Miles ahead in pooling
Over the years, the number of vehicles that dot the City roads has risen exponentially. And the number of occupants in each of these vehicles, no matter how spacious, is generally restricted to one or two. Although there have been efforts to control this traffic rise, it has been in vain. And concepts like vehicle-pooling, which have their niche audience, have done nothing to slow this burgeoning growth. But there are still some who are firm advocates for ride sharing.
“Initially, I would use buses but they were crowded and I stopped using them. I then bought a bike, but since I spent a lot of time in traffic, I would get body aches. After this I bought a car, but it didn’t get better because the entire route is jammed. Two years ago, I met a colleague who travelled from the same area and was facing the same problems.
Although we were apprehensive at first, we decided to give carpooling a shot, and have been doing it since,” adds Devendra. He and Karthik decided to have a trial round for a month before they regularised it. “There were many aspects we had to look into — whose car would we use, how would we split the petrol cost (one car may have better mileage than the other) and co-ordinating timings. So we decided that we would alternate the use of our cars everyday, and since both of us have children to send off, the driver for the day would wait for 10 to 15 minutes on arrival.” According to Devendra, his monthly cost is equal to a Volvo bus pass, except he travels with ease and a companion to chat with. But ride sharing has been, at large, restricted to the corporate sector, who travel to distant areas. Suhas BS, who has been carpooling with seven other people for the past year, says that it works only if the commuters are like-minded and accommodative. “People should be good-hearted to make minor adjustments in their daily schedules. For example, even if we have work in the evening, we just close our computers at the agreed departure time and do the extra work on the commute or from home. Companies should facilitate this convenience,” says Subbarao Koppam, another carpooler. The others in the group, Vadiraj Thayur, Abhijith Madhukar, Santosh Rao, Niranjan L, Ravishankar Bharadwaj and Krishnaraj Barvathaya, agree that flexibility is needed.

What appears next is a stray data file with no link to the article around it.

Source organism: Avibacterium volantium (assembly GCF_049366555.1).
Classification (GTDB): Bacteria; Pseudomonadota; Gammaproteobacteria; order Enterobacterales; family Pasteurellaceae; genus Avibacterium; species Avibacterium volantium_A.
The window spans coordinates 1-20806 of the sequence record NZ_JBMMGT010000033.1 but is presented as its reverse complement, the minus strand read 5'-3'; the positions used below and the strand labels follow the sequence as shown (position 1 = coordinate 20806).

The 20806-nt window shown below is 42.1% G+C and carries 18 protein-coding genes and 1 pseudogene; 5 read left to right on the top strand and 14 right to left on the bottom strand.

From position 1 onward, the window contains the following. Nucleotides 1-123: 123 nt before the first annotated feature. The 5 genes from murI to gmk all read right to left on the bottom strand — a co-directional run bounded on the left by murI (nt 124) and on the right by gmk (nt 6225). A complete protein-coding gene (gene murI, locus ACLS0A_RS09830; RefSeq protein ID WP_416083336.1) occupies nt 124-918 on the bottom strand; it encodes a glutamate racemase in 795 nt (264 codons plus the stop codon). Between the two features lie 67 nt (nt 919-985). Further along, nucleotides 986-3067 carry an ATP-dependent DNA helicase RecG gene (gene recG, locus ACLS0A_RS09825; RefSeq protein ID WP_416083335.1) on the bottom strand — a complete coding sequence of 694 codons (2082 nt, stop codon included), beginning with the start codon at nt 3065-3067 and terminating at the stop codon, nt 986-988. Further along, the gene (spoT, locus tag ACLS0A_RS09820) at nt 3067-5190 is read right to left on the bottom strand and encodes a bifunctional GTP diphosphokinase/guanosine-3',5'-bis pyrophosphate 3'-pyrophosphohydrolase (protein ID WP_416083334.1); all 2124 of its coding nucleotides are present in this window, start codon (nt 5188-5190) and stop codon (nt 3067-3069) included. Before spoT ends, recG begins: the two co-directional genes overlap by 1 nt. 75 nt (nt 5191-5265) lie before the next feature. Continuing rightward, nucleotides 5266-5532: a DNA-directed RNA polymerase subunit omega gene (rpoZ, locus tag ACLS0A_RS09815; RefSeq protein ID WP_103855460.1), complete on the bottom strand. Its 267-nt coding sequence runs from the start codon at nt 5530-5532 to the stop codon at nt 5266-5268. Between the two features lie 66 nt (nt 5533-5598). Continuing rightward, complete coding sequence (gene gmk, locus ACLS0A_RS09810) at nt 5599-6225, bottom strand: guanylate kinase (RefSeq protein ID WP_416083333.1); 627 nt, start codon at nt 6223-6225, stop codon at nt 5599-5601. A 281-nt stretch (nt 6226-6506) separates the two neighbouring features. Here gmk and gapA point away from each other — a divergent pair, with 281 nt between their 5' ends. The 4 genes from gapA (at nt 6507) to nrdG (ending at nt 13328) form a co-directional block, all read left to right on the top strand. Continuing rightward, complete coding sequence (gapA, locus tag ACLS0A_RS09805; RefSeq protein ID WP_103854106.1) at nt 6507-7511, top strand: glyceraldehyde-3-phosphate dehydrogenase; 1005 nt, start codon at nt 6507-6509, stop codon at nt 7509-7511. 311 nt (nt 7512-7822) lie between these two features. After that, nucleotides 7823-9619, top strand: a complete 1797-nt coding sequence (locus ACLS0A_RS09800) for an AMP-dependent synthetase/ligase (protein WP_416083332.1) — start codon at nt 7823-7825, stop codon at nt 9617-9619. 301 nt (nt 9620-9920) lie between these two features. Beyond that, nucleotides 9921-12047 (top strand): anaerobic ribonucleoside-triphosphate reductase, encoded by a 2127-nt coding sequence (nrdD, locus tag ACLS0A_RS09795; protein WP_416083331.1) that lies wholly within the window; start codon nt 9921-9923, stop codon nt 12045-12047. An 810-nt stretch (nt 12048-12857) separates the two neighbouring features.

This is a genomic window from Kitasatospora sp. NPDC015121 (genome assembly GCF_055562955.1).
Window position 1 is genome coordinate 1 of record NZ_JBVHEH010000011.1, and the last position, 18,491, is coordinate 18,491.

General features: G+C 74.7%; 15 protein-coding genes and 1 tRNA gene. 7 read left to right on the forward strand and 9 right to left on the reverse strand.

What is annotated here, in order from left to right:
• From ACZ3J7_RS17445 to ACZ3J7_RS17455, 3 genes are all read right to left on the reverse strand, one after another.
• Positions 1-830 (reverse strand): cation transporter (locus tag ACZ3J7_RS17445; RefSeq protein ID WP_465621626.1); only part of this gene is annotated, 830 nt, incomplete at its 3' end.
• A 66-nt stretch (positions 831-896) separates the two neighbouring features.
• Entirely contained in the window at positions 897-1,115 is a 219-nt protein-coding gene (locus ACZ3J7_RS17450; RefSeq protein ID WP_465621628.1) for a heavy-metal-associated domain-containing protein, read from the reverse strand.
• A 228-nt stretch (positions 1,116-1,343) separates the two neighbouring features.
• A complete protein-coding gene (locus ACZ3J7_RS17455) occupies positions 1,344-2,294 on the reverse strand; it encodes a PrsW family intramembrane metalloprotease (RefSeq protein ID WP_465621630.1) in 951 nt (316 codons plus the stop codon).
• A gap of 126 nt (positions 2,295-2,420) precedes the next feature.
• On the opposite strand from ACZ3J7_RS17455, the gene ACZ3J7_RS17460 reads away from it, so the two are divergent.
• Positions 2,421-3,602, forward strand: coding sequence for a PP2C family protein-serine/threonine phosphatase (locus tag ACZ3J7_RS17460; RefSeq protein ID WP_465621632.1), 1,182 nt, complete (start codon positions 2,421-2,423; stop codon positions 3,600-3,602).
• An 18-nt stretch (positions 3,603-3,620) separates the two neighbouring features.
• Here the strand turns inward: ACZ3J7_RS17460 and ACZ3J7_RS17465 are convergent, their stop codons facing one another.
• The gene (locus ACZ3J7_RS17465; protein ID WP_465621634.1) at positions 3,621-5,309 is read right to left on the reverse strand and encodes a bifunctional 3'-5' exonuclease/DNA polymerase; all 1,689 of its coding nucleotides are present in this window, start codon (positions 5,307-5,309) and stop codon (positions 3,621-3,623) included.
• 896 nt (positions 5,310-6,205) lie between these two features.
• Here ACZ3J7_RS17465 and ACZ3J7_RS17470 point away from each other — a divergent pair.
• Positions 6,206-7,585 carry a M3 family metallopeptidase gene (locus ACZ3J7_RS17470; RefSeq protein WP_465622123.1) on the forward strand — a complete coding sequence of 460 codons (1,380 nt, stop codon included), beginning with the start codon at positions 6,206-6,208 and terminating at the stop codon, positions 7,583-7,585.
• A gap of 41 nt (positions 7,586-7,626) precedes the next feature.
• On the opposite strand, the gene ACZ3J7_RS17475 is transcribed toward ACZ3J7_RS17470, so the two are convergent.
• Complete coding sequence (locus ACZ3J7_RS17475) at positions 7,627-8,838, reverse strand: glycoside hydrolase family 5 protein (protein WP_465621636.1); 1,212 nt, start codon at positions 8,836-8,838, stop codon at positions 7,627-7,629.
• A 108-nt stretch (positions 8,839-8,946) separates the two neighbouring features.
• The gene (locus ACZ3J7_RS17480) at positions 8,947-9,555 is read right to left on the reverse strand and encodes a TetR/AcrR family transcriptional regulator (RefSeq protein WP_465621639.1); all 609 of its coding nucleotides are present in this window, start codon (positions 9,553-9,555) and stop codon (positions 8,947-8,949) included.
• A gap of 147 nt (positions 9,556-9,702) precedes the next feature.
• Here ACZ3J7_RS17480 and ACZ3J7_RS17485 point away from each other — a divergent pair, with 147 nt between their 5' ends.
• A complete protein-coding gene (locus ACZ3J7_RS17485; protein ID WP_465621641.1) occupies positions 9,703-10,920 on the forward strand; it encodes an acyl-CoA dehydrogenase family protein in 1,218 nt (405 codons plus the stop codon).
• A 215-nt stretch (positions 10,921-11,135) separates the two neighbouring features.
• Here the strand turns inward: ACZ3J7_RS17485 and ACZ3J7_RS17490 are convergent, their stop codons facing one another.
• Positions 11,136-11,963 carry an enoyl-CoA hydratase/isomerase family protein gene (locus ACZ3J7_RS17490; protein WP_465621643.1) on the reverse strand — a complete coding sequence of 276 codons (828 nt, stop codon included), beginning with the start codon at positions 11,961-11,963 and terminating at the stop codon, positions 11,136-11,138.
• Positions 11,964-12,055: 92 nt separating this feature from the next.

According to Srinath S, founder of ‘Let’s Drive Along’, an online vehicle-sharing site, there are two types of ride shares – the first is among people who may or may not have vehicles of their own, and the second with fellow motorists. “We only encourage people who have vehicles of their own because it’s easier to split the cost. This way, everyone shares without creating a hassle.” The site lets a person choose a time that is convenient for them, and although it hasn’t seen great success, he believes it’s a good alternative. “Vehicle-sharing won’t work if it’s just members of one company doing it. Everyone in that area has to be a part of it,” adds Srinath.
One of the reasons it doesn’t work is because people are unsure about their safety. Subbarao adds, “There needs to be some secure, reliable and trustworthy platform that brings people living in the same locality together.” Krishnaraj adds, “People should listen to the success stories than the failures. Right now there is a common mindset that ‘It will not work for long’.” Vadiraj says that awareness is needed. “We have a WhatsApp group to co-ordinate ourselves and it’s not difficult to do. If one of us thinks that we won’t be able to keep to the timing, we take our own vehicle that day.”
Some people also make vehicle-pooling a fun adventure. “We have discovered a lot of food joints on our commute; a vendor selling Salem bananas near Adugodi, Nandini milk parlours selling fresh ‘pedas’, Sanman Hotel off South End, Hindupur sandwiches, South Indies and SLV near BDA Park and more,” says Subbarao. They have also ventured to places like Yercaud and keep each other entertained.